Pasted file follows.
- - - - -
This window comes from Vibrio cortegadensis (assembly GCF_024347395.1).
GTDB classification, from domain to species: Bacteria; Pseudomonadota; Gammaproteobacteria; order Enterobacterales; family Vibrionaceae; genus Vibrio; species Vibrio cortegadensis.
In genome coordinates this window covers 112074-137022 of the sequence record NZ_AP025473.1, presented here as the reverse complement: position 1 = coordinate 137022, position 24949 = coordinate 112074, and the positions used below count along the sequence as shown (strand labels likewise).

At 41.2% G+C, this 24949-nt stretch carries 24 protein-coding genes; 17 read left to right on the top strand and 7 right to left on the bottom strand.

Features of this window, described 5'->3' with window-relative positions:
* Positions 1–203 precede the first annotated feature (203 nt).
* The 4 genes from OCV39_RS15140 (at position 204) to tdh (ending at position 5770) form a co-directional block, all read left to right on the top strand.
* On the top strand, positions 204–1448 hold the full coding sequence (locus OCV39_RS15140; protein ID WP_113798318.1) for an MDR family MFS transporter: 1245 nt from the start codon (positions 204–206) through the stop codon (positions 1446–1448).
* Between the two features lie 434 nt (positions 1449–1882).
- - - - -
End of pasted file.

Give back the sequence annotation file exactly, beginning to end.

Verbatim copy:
This window comes from Vibrio cortegadensis (assembly GCF_024347395.1).
GTDB classification, from domain to species: Bacteria; Pseudomonadota; Gammaproteobacteria; order Enterobacterales; family Vibrionaceae; genus Vibrio; species Vibrio cortegadensis.
In genome coordinates this window covers 112074-137022 of the sequence record NZ_AP025473.1, presented here as the reverse complement: position 1 = coordinate 137022, position 24949 = coordinate 112074, and the positions used below count along the sequence as shown (strand labels likewise).

At 41.2% G+C, this 24949-nt stretch carries 24 protein-coding genes; 17 read left to right on the top strand and 7 right to left on the bottom strand.

Features of this window, described 5'->3' with window-relative positions:
* Positions 1–203 precede the first annotated feature (203 nt).
* The 4 genes from OCV39_RS15140 (at position 204) to tdh (ending at position 5770) form a co-directional block, all read left to right on the top strand.
* On the top strand, positions 204–1448 hold the full coding sequence (locus OCV39_RS15140; protein ID WP_113798318.1) for an MDR family MFS transporter: 1245 nt from the start codon (positions 204–206) through the stop codon (positions 1446–1448).
* Between the two features lie 434 nt (positions 1449–1882).